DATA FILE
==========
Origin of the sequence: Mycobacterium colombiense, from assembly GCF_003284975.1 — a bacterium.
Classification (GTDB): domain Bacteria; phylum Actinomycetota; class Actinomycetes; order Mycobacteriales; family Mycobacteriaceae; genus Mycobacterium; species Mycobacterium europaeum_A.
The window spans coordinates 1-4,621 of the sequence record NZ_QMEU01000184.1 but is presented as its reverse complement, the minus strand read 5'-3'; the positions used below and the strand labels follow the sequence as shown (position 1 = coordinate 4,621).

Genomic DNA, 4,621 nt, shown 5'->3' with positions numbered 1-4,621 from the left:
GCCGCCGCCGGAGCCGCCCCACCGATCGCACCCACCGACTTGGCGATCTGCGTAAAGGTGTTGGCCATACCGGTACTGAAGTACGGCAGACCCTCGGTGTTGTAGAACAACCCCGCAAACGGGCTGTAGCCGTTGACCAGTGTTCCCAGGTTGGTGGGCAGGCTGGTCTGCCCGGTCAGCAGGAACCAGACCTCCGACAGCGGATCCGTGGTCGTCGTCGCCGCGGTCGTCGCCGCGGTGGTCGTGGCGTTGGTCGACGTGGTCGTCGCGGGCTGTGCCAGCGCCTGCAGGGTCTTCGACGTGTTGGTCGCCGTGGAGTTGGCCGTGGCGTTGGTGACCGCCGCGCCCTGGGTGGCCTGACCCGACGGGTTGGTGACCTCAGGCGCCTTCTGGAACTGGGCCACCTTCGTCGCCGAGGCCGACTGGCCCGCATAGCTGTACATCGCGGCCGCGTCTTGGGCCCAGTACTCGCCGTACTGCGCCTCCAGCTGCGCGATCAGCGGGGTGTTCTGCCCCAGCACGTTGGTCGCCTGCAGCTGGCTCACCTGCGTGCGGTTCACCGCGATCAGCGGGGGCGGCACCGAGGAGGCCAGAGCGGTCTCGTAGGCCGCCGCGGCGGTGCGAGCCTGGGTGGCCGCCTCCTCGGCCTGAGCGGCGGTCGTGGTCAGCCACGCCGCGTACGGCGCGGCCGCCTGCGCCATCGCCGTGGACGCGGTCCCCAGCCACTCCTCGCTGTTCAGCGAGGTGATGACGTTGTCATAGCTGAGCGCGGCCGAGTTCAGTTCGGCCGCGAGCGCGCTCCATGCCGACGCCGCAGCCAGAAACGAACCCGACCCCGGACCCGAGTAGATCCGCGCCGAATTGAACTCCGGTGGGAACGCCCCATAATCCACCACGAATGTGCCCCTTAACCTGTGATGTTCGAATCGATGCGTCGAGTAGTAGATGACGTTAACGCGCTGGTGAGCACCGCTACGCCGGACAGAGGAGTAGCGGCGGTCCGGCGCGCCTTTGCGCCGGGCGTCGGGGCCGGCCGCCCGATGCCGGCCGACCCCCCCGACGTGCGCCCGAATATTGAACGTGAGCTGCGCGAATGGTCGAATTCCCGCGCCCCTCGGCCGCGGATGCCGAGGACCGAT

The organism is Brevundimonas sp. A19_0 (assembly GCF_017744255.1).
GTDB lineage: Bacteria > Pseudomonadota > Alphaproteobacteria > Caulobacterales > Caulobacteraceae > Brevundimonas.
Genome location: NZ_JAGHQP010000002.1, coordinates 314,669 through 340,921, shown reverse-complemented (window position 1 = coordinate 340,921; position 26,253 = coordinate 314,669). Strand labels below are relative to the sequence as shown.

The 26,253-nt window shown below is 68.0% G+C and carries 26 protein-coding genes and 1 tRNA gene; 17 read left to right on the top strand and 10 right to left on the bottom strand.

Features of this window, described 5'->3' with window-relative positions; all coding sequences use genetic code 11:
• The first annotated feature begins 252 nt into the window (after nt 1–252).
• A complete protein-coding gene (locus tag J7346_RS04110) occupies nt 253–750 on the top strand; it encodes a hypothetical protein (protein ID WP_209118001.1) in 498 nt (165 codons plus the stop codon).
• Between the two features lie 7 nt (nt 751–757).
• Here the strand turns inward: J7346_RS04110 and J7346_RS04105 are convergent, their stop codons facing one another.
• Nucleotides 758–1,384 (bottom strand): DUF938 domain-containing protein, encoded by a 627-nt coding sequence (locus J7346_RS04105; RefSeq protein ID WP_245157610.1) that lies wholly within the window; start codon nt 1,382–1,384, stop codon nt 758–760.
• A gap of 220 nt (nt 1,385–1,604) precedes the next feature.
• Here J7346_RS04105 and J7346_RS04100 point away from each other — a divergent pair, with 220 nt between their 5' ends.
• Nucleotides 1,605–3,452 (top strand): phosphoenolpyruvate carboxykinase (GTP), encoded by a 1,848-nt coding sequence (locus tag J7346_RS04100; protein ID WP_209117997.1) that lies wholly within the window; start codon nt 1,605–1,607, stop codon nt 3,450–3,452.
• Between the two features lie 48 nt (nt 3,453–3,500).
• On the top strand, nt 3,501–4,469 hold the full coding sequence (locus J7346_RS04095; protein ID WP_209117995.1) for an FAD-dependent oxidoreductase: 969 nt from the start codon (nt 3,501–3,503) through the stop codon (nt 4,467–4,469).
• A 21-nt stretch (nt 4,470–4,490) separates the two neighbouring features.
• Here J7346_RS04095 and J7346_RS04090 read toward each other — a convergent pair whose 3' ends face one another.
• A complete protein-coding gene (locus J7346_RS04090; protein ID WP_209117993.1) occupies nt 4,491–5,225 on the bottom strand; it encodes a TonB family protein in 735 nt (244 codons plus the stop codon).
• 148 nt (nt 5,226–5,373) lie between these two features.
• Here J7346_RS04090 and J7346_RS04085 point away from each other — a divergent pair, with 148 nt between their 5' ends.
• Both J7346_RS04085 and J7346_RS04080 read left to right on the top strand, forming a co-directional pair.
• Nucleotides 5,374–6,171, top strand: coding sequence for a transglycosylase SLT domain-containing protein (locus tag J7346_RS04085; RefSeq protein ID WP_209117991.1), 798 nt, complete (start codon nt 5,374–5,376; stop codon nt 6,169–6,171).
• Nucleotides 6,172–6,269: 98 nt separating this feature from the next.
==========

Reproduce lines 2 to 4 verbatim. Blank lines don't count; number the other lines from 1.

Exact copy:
Classification (GTDB): domain Bacteria; phylum Actinomycetota; class Actinomycetes; order Mycobacteriales; family Mycobacteriaceae; genus Mycobacterium; species Mycobacterium europaeum_A.
The window spans coordinates 1-4,621 of the sequence record NZ_QMEU01000184.1 but is presented as its reverse complement, the minus strand read 5'-3'; the positions used below and the strand labels follow the sequence as shown (position 1 = coordinate 4,621).

Genomic DNA, 4,621 nt, shown 5'->3' with positions numbered 1-4,621 from the left: